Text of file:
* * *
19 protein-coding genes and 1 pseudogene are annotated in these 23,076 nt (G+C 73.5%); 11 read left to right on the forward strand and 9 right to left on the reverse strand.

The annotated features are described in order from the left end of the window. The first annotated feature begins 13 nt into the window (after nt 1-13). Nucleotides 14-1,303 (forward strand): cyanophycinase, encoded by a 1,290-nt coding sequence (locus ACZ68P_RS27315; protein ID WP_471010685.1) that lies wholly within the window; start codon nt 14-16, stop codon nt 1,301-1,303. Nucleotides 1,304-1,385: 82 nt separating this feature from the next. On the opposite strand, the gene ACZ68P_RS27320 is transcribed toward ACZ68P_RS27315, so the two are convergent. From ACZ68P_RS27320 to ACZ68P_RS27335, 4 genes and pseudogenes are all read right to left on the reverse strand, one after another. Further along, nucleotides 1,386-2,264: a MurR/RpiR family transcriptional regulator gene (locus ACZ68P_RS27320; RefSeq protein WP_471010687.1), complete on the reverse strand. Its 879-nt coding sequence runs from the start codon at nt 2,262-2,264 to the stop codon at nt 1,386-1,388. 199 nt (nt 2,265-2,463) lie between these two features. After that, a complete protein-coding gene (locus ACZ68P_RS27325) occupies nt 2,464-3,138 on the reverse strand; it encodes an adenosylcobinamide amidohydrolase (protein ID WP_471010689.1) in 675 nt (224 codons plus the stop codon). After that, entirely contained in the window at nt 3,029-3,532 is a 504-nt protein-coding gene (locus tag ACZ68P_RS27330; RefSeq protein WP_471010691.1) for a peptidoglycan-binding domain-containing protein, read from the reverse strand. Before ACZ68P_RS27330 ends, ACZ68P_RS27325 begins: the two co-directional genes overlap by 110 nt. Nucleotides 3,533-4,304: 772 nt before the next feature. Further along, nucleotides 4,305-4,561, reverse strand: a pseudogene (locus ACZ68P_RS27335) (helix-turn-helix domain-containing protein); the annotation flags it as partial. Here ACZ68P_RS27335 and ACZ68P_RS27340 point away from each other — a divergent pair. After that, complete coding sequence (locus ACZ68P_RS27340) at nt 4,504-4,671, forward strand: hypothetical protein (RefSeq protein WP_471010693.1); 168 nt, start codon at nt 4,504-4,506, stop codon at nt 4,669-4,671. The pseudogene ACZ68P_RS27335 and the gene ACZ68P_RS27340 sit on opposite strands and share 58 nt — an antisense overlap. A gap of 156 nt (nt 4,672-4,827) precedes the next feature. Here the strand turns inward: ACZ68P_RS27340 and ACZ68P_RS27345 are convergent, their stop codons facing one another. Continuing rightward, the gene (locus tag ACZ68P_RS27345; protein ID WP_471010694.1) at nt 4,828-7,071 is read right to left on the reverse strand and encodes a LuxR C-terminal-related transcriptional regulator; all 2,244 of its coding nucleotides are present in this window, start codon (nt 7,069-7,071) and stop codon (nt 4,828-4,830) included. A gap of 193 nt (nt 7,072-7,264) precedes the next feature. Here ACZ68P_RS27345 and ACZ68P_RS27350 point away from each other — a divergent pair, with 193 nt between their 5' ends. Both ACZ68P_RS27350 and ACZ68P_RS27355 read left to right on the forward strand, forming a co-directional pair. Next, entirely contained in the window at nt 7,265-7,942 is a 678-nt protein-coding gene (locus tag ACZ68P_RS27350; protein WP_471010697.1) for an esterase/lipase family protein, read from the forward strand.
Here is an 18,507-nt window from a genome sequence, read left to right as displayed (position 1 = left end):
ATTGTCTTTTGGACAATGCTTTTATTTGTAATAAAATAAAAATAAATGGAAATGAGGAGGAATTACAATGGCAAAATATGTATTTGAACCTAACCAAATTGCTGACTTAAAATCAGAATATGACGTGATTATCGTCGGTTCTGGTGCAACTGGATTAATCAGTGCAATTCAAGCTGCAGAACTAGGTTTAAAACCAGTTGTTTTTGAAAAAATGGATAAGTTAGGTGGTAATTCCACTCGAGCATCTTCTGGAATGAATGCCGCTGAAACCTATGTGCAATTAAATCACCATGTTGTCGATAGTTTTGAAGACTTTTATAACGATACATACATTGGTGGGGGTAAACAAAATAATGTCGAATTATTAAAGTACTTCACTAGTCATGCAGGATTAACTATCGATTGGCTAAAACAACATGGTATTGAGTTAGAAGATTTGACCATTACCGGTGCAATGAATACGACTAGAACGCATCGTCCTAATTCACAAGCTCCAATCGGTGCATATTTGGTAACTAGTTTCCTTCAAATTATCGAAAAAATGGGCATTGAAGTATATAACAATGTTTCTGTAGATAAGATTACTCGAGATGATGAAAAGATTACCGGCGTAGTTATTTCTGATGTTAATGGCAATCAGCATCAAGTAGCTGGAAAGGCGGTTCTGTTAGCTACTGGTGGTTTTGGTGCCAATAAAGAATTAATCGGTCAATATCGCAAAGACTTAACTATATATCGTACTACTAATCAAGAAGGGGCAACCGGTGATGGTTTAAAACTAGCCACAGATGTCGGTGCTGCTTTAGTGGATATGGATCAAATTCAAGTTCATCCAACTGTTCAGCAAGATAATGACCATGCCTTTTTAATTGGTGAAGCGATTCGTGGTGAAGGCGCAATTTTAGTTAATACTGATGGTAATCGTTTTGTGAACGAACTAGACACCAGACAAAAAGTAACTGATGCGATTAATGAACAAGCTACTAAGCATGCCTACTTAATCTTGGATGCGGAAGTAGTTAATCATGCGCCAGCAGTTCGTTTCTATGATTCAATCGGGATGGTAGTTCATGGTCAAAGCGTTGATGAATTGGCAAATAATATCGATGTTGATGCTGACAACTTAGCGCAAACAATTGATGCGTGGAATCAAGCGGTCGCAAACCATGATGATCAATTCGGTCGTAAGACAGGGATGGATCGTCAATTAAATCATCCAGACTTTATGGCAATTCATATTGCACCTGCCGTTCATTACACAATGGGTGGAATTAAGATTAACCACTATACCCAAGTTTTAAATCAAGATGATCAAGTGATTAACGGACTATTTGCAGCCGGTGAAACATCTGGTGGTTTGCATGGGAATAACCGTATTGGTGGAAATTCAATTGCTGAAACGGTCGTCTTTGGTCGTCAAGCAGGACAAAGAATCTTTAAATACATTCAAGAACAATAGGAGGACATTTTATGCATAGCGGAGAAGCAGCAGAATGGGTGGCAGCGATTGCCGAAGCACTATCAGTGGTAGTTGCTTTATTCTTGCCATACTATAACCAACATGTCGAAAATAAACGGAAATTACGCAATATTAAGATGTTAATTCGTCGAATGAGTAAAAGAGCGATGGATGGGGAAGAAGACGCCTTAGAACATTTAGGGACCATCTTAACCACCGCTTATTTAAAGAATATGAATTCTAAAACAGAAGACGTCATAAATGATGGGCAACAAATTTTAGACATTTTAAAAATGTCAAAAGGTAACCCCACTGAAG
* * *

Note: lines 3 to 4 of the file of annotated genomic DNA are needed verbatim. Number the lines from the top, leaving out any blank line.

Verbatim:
Here is an 18,507-nt window from a genome sequence, read left to right as displayed (position 1 = left end):
ATTGTCTTTTGGACAATGCTTTTATTTGTAATAAAATAAAAATAAATGGAAATGAGGAGGAATTACAATGGCAAAATATGTATTTGAACCTAACCAAATTGCTGACTTAAAATCAGAATATGACGTGATTATCGTCGGTTCTGGTGCAACTGGATTAATCAGTGCAATTCAAGCTGCAGAACTAGGTTTAAAACCAGTTGTTTTTGAAAAAATGGATAAGTTAGGTGGTAATTCCACTCGAGCATCTTCTGGAATGAATGCCGCTGAAACCTATGTGCAATTAAATCACCATGTTGTCGATAGTTTTGAAGACTTTTATAACGATACATACATTGGTGGGGGTAAACAAAATAATGTCGAATTATTAAAGTACTTCACTAGTCATGCAGGATTAACTATCGATTGGCTAAAACAACATGGTATTGAGTTAGAAGATTTGACCATTACCGGTGCAATGAATACGACTAGAACGCATCGTCCTAATTCACAAGCTCCAATCGGTGCATATTTGGTAACTAGTTTCCTTCAAATTATCGAAAAAATGGGCATTGAAGTATATAACAATGTTTCTGTAGATAAGATTACTCGAGATGATGAAAAGATTACCGGCGTAGTTATTTCTGATGTTAATGGCAATCAGCATCAAGTAGCTGGAAAGGCGGTTCTGTTAGCTACTGGTGGTTTTGGTGCCAATAAAGAATTAATCGGTCAATATCGCAAAGACTTAACTATATATCGTACTACTAATCAAGAAGGGGCAACCGGTGATGGTTTAAAACTAGCCACAGATGTCGGTGCTGCTTTAGTGGATATGGATCAAATTCAAGTTCATCCAACTGTTCAGCAAGATAATGACCATGCCTTTTTAATTGGTGAAGCGATTCGTGGTGAAGGCGCAATTTTAGTTAATACTGATGGTAATCGTTTTGTGAACGAACTAGACACCAGACAAAAAGTAACTGATGCGATTAATGAACAAGCTACTAAGCATGCCTACTTAATCTTGGATGCGGAAGTAGTTAATCATGCGCCAGCAGTTCGTTTCTATGATTCAATCGGGATGGTAGTTCATGGTCAAAGCGTTGATGAATTGGCAAATAATATCGATGTTGATGCTGACAACTTAGCGCAAACAATTGATGCGTGGAATCAAGCGGTCGCAAACCATGATGATCAATTCGGTCGTAAGACAGGGATGGATCGTCAATTAAATCATCCAGACTTTATGGCAATTCATATTGCACCTGCCGTTCATTACACAATGGGTGGAATTAAGATTAACCACTATACCCAAGTTTTAAATCAAGATGATCAAGTGATTAACGGACTATTTGCAGCCGGTGAAACATCTGGTGGTTTGCATGGGAATAACCGTATTGGTGGAAATTCAATTGCTGAAACGGTCGTCTTTGGTCGTCAAGCAGGACAAAGAATCTTTAAATACATTCAAGAACAATAGGAGGACATTTTATGCATAGCGGAGAAGCAGCAGAATGGGTGGCAGCGATTGCCGAAGCACTATCAGTGGTAGTTGCTTTATTCTTGCCATACTATAACCAACATGTCGAAAATAAACGGAAATTACGCAATATTAAGATGTTAATTCGTCGAATGAGTAAAAGAGCGATGGATGGGGAAGAAGACGCCTTAGAACATTTAGGGACCATCTTAACCACCGCTTATTTAAAGAATATGAATTCTAAAACAGAAGACGTCATAAATGATGGGCAACAAATTTTAGACATTTTAAAAATGTCAAAAGGTAACCCCACTGAAG